Empirical studies informing MBLT

Metaverse offers novel perspectives to the education system by letting learners go beyond the brick-and-mortar walls of the physical schools and engage with new learning opportunities within a virtual environment [100]. Recent research on the integration of metaverse has revealed promising opportunities in the field of L2 teaching and learning, such as increasing teaching efficacy [101], motivation [42], confidence [102], willingness to speak [103], and achievement [37, 104]. Virtual learning environments (VLE) facilitate L2 learning by reducing anxiety [105, 106], decreasing timidity and fear of embarrassment [91], promoting practical collaborative tasks [17] collaboration [45]. Recent studies have also shown that the use of VLEs can improve speaking and listening skills in English [2, 42, 105, 107,108,109,110].

The gap and the present study

The literature reveals significant gaps in MBLT research and practice. These gaps include studies on modern metaverse platforms such as, a lack of exploration of MBLT, an underdeveloped theoretical framework for MBLT, the need for understanding its place under CALL, unaddressed privacy and ethical concerns, and the absence of empirical studies evaluating the effectiveness of MBLT. Addressing these gaps is crucial for advancing our understanding of MBLT. Therefore, in the current study, we propose Spatial platform to design an innovative, educational, smart, and interactive MBLT environment. We believe that MBLT can enhance any language skill when effective pedagogical strategies are incorporated. However, in the present study, we commenced by examining the effect of using Spatial as an MBLT tool on L2 vocabulary learning and retention, focusing on the following research questions:

  1. (1)

    How does a metaverse-based vocabulary learning environment influence high school L2 students’ vocabulary learning and retention?

  2. (2)

    To what extent does a metaverse-based vocabulary learning environment with a social constructivist approach impact the engagement of high school L2 students?

  3. (3)

    What is the effect of a metaverse-based vocabulary learning environment on the development of community feeling among high school L2 students?

  4. (4)

    In what ways does a metaverse-based vocabulary learning environment with a social constructivist approach influence the social, cognitive, teaching, and overall presence levels of high school L2 students?


The research design

The present study employed a quasi-experimental design [111] with one control group and one experimental group. This design was chosen to investigate the effects of using metaverse on high school student’s vocabulary learning and retention, as well as on their cognitive, social, and teaching presence in the environment, students’ sense of classroom community and engagement. Randomly assigning students to metaverse and non-metaverse groups was not feasible because the high school had pre-determined classes in which students were placed. A quasi-experimental design allowed for the study of naturally occurring groups: different classes of high school students. Therefore, all the classes in the high school in grades nine, 10, and 11 included in the study and these classes randomly assigned to control and experimental groups to have equal chance of being selected as a control or experimental group.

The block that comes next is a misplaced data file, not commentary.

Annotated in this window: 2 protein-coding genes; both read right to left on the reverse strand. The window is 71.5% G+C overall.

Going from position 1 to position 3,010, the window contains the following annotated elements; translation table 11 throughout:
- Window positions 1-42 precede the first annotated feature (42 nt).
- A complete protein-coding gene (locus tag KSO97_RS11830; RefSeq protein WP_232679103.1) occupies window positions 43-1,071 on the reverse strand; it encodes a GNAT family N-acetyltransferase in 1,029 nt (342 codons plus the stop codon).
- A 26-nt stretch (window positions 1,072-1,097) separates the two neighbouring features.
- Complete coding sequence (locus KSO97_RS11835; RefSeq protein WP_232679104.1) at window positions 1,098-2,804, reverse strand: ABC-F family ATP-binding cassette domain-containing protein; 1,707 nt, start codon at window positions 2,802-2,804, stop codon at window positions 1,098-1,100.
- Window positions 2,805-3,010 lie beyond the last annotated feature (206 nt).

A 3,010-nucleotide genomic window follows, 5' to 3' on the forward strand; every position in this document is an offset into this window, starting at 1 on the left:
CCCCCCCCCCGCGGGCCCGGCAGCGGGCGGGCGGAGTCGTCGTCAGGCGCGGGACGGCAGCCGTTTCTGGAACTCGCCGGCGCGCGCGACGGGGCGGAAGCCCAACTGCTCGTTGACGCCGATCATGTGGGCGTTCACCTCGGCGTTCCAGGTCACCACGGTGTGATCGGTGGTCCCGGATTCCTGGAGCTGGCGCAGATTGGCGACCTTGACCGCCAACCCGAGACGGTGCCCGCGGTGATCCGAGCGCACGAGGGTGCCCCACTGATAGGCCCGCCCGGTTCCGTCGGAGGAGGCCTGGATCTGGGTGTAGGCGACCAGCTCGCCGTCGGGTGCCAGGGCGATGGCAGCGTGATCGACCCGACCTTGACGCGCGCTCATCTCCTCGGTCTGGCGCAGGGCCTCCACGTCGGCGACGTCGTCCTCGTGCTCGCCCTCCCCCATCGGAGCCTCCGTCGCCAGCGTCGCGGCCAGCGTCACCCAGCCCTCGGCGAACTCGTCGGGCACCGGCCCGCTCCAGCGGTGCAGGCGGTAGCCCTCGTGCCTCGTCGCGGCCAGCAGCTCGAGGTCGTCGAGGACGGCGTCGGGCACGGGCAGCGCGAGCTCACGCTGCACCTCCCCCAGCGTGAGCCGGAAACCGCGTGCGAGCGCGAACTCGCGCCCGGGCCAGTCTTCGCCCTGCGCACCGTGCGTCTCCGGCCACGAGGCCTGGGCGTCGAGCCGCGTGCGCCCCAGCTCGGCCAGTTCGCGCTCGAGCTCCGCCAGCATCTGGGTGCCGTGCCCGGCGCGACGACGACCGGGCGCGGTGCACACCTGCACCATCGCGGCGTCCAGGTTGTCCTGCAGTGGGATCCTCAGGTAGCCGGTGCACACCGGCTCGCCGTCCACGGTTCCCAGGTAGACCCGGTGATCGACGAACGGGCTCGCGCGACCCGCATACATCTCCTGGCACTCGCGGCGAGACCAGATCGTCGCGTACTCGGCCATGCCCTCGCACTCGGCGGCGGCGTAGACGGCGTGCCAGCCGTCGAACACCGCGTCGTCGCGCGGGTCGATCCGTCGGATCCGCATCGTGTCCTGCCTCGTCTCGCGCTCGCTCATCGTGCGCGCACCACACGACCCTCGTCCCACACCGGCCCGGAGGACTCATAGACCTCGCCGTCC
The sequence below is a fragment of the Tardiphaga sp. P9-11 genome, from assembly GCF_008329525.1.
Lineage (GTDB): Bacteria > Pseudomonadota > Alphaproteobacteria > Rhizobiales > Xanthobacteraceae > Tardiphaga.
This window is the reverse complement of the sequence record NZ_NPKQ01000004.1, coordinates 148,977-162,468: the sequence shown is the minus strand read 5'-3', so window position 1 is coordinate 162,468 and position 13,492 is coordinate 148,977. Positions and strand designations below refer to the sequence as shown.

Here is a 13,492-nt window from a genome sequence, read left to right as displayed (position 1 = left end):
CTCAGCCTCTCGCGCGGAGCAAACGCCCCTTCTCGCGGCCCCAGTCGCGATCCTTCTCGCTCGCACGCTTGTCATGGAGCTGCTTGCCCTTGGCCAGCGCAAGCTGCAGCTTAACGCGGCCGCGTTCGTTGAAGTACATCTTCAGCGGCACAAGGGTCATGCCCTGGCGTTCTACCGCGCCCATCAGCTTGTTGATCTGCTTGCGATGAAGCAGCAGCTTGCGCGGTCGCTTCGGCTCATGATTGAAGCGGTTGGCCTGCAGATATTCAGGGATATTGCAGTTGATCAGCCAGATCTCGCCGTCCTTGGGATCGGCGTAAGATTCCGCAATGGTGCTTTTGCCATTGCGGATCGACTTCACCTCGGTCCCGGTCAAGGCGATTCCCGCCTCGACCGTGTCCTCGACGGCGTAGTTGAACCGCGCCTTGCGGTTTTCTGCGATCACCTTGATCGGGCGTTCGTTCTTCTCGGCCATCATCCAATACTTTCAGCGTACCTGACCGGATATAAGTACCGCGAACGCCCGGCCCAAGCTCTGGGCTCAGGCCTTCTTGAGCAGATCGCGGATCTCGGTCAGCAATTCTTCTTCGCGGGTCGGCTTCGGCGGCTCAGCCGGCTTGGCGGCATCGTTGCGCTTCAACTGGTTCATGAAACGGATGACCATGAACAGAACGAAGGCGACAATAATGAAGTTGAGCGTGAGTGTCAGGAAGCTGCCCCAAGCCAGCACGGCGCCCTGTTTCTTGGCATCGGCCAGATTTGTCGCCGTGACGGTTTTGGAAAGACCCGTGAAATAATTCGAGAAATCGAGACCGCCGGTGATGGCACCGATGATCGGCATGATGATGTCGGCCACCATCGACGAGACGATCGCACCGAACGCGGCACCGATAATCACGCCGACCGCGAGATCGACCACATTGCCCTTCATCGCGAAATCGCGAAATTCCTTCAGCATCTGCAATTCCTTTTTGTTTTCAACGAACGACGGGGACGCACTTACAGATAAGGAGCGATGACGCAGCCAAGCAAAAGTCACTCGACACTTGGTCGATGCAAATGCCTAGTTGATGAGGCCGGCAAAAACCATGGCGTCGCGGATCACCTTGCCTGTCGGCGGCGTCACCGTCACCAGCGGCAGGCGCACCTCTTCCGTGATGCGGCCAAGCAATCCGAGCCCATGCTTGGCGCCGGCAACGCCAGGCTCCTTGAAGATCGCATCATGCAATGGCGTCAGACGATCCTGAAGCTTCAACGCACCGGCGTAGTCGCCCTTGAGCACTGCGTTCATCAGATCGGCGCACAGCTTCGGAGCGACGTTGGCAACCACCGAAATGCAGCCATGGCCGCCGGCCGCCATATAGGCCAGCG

Study context

The present study took place at a private high school in Türkiye, which was managed by a non-profit organization. The high school was part of a campus with two other buildings including kindergarten, primary and secondary school. There were three languages that were taught: English, German, Russian and French. The students were instructed with 10 h of compulsory English weekly while they learned one additional language based on their selection among the other languages two times a week. Each classroom had a smartboard, internet connection and at most 24 desks. There were eight classrooms with two classrooms for each grade level from grade nine to 12. The English language teachers were provided with continuous professional development opportunities including seminars and webinars by the Foreign Languages Directorate of the organization. The students were instructed with National Geographic’s Perspectives Coursebooks during the year in which the study was conducted. The language of instruction was English only in the English course, and the students used their mother tongue in all the other lessons.

The participants

86 high school students (43 males and 43 females) participated in the study. The students were learning English as a primary and compulsory foreign language. The participants were selected based on purposeful sampling [112]. The inclusion criteria required participants to be enrolled in L2 classes at the high school level. The participants were aged between 14 and 17. The students were divided into control and experimental groups, with 43 students in each group. The groups were matched in terms of their average proficiency in English with, which was determined based on their scores in a test covering listening, reading, writing, and use of English by a standardized test. Their proficiency level ranged between B1-B2. Each group consisted of an equal number of students from grades 9, 10, and 11, which ensures a balanced representation (Table 1).

Table 1 Demographics of the participants